Philippine Journalists Arrested for Reporting on Illegal Pesticide Use Four journalists working in the Philippines, including a New York Times correspondent, have been arrested on libel charges because of articles and columns they wrote in 2000 about the use of illegal pesticides at a banana plantation. Also arrested was Romeo Quijano, a professor of medicine at the University of the Philippines and president of the Pesticide Action Network Philippines, who was the main source of information for the journalists' stories. According to Quijano's investigations, 700 residents of a community near the banana plantation were stricken with health problems because of …

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I Love Trash

New Fuel Cell Uses Bacteria to Generate Power Maybe it's not just a Back to the Future fantasy: If scientists at the University of Massachusetts at Amherst keep making progress in developing a "microbial fuel cell," one day trash might be able to power any number of devices (though probably not a time-traveling DeLorean). In an article in the journal Nature Biotechnology, researchers describe a new, highly efficient type of fuel cell that uses a recently discovered bacteria to turn garbage into electricity. "We are not going to be adding to the power grid at any significant rate soon," said …

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Wood You Look at That?

Boise Cascade Praised for Eco-friendly Policies It's not often that an environmental organization takes out a full-page ad in the New York Times to praise a forest-products company, so it's safe to say that Boise Cascade Corp. has done something extraordinary. This week, the company reconfirmed its commitment to phasing out old-growth harvesting in the U.S. by 2004 and agreed to adopt new eco-friendly policies, including no longer buying wood from endangered forests, giving purchasing preference to suppliers whose wood comes from certified forests, and tracking the origin of wood products it buys from other suppliers. In the eyes of …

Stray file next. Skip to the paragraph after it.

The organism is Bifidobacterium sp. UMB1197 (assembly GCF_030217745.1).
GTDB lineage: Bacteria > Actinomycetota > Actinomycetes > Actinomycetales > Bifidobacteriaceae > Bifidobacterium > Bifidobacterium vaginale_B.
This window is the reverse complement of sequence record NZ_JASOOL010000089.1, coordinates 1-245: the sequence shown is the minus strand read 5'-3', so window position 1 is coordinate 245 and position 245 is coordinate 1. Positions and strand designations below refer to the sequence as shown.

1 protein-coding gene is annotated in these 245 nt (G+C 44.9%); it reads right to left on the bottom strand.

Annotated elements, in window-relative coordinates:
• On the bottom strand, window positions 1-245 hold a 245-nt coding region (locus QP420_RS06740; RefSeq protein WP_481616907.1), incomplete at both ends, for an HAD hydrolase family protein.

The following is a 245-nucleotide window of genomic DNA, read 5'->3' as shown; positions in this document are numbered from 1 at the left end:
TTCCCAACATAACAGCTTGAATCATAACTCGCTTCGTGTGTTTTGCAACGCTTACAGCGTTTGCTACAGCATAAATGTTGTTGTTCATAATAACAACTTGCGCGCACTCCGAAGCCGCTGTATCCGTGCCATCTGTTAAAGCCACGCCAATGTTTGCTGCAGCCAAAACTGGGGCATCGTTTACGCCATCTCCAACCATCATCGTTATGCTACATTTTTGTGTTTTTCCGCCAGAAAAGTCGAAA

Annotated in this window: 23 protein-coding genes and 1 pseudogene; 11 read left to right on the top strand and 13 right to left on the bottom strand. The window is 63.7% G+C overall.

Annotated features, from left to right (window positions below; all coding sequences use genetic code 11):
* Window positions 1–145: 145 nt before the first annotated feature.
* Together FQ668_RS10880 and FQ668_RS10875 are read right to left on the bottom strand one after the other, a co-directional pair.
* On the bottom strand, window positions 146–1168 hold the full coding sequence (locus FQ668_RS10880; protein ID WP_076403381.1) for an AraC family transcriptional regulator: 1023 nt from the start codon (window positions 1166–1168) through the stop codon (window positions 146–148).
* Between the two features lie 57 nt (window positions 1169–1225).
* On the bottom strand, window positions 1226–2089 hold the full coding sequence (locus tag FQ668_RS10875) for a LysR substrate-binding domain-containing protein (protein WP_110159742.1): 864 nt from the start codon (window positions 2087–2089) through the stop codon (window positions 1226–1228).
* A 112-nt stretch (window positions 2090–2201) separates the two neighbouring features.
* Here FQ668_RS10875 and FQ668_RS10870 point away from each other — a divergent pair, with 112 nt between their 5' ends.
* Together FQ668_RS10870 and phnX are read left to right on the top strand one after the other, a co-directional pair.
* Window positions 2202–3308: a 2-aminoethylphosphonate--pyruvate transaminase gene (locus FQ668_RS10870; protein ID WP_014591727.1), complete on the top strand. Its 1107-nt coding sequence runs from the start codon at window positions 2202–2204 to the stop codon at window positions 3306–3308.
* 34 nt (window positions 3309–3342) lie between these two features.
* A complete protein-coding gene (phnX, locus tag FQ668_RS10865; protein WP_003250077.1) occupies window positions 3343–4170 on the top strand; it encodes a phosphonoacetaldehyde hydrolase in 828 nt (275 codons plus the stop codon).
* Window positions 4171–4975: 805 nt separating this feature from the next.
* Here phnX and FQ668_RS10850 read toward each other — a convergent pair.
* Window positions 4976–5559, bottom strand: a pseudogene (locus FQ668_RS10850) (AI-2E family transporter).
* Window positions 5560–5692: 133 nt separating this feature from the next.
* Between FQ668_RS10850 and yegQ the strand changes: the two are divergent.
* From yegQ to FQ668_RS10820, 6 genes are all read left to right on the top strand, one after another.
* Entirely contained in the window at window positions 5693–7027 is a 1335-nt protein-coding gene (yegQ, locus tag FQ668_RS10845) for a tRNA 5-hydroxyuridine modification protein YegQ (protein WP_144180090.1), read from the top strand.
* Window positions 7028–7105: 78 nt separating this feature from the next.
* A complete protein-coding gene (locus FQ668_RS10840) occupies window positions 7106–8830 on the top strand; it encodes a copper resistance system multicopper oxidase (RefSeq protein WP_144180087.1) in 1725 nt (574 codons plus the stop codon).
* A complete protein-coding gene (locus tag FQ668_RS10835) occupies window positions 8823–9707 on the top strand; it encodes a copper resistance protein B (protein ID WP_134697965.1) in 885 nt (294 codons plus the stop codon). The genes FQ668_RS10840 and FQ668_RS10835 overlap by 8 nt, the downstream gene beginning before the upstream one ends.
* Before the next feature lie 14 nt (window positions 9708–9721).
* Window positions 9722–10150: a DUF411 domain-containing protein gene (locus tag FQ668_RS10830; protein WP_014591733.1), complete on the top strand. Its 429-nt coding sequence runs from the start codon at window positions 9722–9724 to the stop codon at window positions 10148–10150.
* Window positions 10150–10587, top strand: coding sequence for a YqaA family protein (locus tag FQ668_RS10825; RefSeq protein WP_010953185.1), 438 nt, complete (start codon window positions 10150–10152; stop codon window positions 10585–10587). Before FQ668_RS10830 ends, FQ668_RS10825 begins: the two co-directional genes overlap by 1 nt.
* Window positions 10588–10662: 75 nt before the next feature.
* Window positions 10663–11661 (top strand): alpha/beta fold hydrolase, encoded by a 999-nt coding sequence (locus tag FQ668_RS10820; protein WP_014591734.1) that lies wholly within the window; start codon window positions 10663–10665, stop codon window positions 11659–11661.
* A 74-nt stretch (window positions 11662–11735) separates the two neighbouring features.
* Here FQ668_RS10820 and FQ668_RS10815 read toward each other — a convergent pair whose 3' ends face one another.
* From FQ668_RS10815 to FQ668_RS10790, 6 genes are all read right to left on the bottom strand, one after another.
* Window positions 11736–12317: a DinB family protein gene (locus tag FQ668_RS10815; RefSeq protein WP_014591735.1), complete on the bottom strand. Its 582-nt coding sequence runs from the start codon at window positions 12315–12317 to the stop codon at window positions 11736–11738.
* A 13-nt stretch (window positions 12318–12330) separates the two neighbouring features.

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Umbra on wedding presents

Dear Umbra, My wife and I have made great progress in simplifying our lives. We don't own a car (we take the bus, walk, bike, and occasionally rent a car), we have cut back on our use of water and power, and we are working on avoiding "more stuff." We're just wondering what we might give as wedding gifts to children of our friends in order to be in line with our goal yet not seem "weird." Any ideas on this subject? Peter Poulsen Murray, Utah Dear Peter, I am mulling over this dilemma as well. By the time 2003 …

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Umbra on bathing

Dear Umbra, On a link that I got from Grist's Do Good section, it says that taking baths instead of showers conserves water. What's the logic behind this? I measured how much water I use when I shower, and it's about a quarter of the amount that I use for baths. So it doesn't make much sense that bathing conserves more water than showering. Am I just weird or is there another reason? Jesse Ross-SilvermanNorthampton, Mass. Dearest Jesse, I'm not the best judge of your weirdness. First, I know next to nothing about you, and second, I'm a little weird …